A Breakdown of Safety in Mexico by City
As long as you don’t visit the most dangerous areas in Mexico, the question “Is Mexico safe?” often comes down to this answer: Mexico is as safe as you make it.
That’s not to say that luck doesn’t play a role.
But generally speaking, if you take basic safety precautions like not flashing expensive jewelry or electronics, not meddling with drugs, and taking taxis at night through a trusted driver or company, you increase your chances of a safe experience.
Below is an overview of what you can expect safety-wise from some of the most popular tourist destinations in Mexico, based on my personal experience.
Quintana Roo State
Quintana Roo is home to some of the most popular destinations in Mexico, including:
- Playa del Carmen
Other slightly lesser-known but still popular tourist destinations include Puerto Morelos, Puerto Aventuras, Akumal, Bacalar, and Chetumal. These cities line the Riviera Maya and the beaches that extend down to the Belize border.
Unfortunately, Quintana Roo has taken a major hit safety-wise in recent years. Although the DOS continues to keep this state at a Level 2, drug cartel violence has been on the rise.
Tulum made the news when two women were accidentally caught in a rival gang crossfire at a beachside resort. About an hour north in Playa del Carmen, a foreigner became the victim of a shooting at a bar on trendy 5th Avenue. Meanwhile, Cancun has been making headlines about local taxi unions lashing out at Uber and other rideshare drivers.
On that note, it’s not safe to take an Uber in Quintana Roo at the moment. I used to take Ubers in Cancun, but it’s not something I’d do anymore, given the current issues.
Despite the negative press, Quintana Roo doesn’t have to be off-limits. Staying in the Hotel Zones of Cancun and Tulum is best, as these areas have the highest number of police officers. As for Playa del Carmen, I recommend staying in the tourist zone by the beach.
Since I’ve spent so much time in Quintana Roo, I could go on all day about safety there. Instead, I’ll point you to my articles that dive deep into safety in the following destinations:
I’ve also written an article on Safety in Quintana Roo, which covers safety in Bacalar and the Riviera Maya.
Yucatan is one of only two states that rank as a Level 1 (exercise normal precautions), according to the DOS. My experience mirrors that; I’ve had extremely positive experiences traveling and staying within it.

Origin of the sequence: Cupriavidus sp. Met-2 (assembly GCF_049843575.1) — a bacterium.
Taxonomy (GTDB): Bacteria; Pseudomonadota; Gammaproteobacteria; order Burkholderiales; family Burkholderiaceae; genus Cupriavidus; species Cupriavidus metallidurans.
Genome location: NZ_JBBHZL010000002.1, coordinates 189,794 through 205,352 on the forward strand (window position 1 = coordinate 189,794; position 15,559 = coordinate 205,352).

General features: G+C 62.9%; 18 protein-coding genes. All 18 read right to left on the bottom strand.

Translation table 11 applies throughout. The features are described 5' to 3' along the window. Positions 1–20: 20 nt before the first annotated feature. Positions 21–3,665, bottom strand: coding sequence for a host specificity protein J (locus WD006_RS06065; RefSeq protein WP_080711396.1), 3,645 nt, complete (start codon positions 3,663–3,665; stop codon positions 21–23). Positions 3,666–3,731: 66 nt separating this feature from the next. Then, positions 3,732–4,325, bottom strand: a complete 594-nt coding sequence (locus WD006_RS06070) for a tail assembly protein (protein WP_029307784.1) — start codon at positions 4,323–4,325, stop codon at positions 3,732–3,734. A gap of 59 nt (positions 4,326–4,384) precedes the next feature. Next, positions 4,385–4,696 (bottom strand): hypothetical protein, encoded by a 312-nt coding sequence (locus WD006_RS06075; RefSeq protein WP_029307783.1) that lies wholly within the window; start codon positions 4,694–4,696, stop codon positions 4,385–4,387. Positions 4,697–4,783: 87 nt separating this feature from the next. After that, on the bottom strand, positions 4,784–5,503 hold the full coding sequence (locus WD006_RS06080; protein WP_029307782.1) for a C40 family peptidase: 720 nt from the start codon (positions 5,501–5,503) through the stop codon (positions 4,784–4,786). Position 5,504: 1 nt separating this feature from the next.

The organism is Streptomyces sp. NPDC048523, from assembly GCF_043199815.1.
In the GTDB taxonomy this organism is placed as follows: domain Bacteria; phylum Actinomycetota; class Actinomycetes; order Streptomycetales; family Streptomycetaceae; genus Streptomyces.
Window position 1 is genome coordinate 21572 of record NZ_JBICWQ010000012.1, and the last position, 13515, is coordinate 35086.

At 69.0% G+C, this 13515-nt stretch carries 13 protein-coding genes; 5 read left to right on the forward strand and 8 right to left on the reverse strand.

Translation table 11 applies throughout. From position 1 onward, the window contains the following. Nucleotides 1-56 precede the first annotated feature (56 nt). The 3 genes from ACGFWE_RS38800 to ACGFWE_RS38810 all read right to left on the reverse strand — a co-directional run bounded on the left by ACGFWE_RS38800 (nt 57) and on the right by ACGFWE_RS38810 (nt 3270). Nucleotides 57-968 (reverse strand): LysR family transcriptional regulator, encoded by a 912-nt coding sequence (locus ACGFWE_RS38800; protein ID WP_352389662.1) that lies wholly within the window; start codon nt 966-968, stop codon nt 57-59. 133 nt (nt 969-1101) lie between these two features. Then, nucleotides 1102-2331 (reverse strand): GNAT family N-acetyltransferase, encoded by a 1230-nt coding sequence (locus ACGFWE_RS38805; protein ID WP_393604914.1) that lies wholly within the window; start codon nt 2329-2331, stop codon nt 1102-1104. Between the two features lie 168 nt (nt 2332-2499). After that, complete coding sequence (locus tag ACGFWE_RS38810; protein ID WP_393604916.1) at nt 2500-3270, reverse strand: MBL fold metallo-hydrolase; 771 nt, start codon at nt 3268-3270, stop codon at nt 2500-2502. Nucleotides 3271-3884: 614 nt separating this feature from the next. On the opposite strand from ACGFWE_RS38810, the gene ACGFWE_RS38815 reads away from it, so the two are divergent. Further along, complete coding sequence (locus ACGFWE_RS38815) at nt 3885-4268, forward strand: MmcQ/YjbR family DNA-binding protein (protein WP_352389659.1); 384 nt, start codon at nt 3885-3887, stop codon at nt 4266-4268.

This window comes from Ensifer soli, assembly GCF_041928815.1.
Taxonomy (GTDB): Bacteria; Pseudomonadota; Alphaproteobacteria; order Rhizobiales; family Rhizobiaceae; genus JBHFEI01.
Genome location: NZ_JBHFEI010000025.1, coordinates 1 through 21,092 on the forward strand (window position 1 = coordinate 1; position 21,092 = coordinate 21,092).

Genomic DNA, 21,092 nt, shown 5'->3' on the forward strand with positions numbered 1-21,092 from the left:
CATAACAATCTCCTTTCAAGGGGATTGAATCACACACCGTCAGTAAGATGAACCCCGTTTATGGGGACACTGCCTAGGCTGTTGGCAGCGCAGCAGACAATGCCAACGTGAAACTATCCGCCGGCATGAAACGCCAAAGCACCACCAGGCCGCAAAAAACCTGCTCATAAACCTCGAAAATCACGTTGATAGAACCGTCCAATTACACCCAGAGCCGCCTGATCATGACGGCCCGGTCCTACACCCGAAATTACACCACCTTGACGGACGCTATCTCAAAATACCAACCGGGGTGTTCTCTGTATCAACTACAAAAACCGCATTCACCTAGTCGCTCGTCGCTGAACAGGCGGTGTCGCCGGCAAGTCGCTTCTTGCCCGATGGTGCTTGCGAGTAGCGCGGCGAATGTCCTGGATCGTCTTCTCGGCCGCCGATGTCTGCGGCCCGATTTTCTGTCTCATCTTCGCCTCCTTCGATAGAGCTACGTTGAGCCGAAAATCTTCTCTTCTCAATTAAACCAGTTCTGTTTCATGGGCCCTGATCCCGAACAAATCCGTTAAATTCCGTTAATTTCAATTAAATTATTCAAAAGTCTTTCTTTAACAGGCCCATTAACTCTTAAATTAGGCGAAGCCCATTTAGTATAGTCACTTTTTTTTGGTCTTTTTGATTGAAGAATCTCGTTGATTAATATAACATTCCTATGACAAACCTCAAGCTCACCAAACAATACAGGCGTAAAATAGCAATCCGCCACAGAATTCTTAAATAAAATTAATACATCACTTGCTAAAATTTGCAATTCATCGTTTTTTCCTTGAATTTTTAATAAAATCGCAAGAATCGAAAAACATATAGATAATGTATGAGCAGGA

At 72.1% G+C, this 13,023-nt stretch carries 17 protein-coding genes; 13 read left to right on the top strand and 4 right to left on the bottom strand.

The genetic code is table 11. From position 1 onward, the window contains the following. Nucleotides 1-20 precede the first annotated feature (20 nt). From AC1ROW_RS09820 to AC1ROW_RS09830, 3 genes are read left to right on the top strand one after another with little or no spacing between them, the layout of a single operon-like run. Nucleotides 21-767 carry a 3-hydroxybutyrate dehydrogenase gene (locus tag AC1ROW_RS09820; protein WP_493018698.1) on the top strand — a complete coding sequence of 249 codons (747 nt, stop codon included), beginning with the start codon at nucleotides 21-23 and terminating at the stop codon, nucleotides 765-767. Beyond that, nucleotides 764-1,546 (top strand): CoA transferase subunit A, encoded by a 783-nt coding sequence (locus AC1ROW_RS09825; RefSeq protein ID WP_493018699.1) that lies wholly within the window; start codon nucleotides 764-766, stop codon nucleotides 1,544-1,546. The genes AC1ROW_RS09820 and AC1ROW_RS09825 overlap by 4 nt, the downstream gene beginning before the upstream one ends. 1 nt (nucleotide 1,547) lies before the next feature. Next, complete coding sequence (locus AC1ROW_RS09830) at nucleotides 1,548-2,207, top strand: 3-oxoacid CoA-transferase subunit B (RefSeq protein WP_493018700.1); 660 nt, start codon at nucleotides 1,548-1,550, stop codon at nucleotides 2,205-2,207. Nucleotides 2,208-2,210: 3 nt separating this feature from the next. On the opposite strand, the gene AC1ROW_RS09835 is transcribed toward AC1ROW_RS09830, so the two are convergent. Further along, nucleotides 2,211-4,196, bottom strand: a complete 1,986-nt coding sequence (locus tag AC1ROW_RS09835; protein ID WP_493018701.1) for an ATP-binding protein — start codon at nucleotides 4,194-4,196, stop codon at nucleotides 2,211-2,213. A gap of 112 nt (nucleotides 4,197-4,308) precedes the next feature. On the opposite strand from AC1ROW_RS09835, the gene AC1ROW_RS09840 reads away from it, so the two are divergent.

Much of the reason that Yucatan state has remained so safe is that there’s little cartel activity.
Aside from the stray non-threatening catcalls I’ve received when walking around alone, there’s really nothing negative I can say about Yucatan state.
You can read my articles on Safety in Merida and Safety in the Yucatan for more details.
Baja California State
Baja California is a term that understandably confuses many travelers to Mexico. Many people say “Baja California” when they refer to the Baja California Peninsula.
But Baja California is also a state. Since Baja California has two states, some people also call Baja California state “Baja California Norte” (North Baja California).
If you cross the border from San Diego into Mexico, you’ll be in Baja California state. The San Diego border crossing is a popular one for people wanting to travel from Tijuana to Ensenada and other northern Mexican beaches.
The DOS currently lists Baja California State as a Level 3 (reconsider travel) due to crime and kidnapping. The Tijuana-San Diego border has also had cartel-related outbreaks in recent months, though I’ve crossed the border there a couple of times by day since then and felt safe enough.
Baja California Sur State
Unlike its northern neighboring state, Baja California Sur has a lower Level 2 rating (exercise increased caution).
Baja California Sur is a popular tourist stop for many, as it’s home to Los Cabos (Psst! Read my article on Cabo San Lucas vs. San Jose del Cabo if you’re confused about the difference between the two).
La Paz is another hopping tourist area in Baja California Sur.
I can’t comment on the safety in La Paz from personal experience, but I have lots to say about Los Cabos. You can read my article on Safety in Los Cabos for details.
But here’s the bottom line: If you’re a solo female traveler, I recommend skipping Los Cabos. Street harassment was relentless from my experience, often causing me to choose to stay in my apartment rather than explore the area.
Mexico City State
Like any big city, you can walk into, out of, and back into bad neighborhoods in Mexico City in the blink of an eye.
Personally, I love Mexico City. Although I explore it with heightened awareness, especially as a woman, I love the food scene, street art, parks, and buildings ranging from quaint to towering modern masterpieces.
Some of the safest districts in Mexico City include:
- Roma (both north and south)
- Benito Juarez
If you’re a woman, you can board a female-only metro car. I have mixed feelings about Mexico’s approach to segregating women and men, which you can read about in my article on Safety in Mexico City.